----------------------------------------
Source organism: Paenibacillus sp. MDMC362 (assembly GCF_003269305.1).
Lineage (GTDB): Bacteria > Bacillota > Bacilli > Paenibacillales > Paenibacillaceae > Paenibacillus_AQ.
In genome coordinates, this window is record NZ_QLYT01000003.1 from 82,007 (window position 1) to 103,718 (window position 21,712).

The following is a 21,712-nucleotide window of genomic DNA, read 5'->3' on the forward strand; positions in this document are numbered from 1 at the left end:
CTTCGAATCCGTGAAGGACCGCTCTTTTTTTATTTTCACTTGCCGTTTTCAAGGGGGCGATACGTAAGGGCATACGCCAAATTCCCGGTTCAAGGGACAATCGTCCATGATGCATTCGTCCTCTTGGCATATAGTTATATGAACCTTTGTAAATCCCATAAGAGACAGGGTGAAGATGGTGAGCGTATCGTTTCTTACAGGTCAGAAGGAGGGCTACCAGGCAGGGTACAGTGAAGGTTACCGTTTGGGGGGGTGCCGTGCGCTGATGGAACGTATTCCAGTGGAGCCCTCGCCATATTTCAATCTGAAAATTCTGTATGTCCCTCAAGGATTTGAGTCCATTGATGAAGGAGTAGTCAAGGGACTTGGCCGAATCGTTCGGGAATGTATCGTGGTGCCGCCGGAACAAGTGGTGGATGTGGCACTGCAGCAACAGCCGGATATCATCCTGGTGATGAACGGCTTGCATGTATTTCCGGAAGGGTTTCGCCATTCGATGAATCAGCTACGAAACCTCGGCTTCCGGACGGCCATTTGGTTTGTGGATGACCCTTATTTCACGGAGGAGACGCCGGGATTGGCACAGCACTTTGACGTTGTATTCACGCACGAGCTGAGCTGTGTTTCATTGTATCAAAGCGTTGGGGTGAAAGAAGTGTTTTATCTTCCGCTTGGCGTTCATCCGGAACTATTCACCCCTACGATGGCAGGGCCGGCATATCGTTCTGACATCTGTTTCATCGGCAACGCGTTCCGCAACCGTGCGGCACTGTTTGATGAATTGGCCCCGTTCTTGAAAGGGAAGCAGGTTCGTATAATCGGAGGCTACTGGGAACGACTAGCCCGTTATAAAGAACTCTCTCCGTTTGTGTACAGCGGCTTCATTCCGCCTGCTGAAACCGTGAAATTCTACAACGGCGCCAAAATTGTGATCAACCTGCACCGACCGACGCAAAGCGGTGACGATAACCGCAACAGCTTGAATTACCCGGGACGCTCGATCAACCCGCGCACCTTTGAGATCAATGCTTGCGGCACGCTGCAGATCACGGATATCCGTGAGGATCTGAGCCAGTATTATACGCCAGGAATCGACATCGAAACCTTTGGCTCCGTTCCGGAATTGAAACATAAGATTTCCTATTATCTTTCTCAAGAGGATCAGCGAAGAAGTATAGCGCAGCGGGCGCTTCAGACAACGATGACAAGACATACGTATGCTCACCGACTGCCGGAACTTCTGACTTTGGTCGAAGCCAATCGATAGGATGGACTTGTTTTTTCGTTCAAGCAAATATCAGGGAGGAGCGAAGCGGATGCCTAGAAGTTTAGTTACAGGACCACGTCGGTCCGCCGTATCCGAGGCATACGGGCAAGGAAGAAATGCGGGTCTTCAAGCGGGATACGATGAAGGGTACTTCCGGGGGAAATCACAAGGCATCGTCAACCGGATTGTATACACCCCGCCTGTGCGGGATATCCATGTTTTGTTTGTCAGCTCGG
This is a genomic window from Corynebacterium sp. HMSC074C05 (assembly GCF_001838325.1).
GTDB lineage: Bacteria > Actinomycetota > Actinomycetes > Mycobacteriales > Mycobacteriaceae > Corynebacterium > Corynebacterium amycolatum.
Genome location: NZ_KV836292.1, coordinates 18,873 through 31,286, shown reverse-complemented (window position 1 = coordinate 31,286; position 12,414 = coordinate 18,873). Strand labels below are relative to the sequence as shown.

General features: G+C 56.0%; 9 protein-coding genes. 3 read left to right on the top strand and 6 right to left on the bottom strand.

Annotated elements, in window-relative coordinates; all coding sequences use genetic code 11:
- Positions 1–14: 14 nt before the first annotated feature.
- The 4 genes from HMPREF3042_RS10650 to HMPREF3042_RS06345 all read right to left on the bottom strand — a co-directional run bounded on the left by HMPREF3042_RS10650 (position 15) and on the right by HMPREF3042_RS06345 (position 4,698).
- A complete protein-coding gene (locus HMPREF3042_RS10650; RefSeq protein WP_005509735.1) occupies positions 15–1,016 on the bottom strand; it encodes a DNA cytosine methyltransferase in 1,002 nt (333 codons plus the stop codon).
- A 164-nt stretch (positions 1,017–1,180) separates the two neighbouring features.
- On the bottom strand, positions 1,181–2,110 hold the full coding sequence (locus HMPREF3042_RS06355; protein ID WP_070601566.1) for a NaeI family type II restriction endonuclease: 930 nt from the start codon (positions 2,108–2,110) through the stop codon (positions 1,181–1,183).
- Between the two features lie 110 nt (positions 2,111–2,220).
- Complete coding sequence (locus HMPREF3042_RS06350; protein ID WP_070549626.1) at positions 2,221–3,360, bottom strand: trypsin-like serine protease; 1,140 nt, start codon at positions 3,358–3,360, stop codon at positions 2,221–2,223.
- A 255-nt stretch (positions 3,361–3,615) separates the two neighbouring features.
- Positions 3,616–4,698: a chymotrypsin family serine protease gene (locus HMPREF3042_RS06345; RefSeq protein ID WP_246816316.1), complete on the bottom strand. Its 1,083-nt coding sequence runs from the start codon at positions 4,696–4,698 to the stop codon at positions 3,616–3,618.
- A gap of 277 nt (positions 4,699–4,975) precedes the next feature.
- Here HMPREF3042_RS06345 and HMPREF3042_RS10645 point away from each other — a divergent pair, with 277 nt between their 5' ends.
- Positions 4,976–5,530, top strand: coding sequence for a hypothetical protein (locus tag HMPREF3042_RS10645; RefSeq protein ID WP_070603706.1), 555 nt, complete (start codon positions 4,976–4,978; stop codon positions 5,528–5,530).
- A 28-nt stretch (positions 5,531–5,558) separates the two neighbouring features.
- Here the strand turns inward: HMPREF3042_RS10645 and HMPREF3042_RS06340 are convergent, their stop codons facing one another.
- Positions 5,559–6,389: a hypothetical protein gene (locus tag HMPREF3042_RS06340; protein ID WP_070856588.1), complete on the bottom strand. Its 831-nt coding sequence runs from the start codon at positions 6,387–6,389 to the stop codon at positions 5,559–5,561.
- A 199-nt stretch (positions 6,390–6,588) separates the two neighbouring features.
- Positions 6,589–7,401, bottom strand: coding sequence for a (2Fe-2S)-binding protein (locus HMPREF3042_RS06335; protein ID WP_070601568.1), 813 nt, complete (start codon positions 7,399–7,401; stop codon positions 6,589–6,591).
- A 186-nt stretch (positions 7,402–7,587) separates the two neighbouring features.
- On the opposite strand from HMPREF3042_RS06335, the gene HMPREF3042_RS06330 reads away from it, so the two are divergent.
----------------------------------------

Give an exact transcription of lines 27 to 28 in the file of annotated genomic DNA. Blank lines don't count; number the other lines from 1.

- Positions 6,589–7,401, bottom strand: coding sequence for a (2Fe-2S)-binding protein (locus HMPREF3042_RS06335; protein ID WP_070601568.1), 813 nt, complete (start codon positions 7,399–7,401; stop codon positions 6,589–6,591).
- A 186-nt stretch (positions 7,402–7,587) separates the two neighbouring features.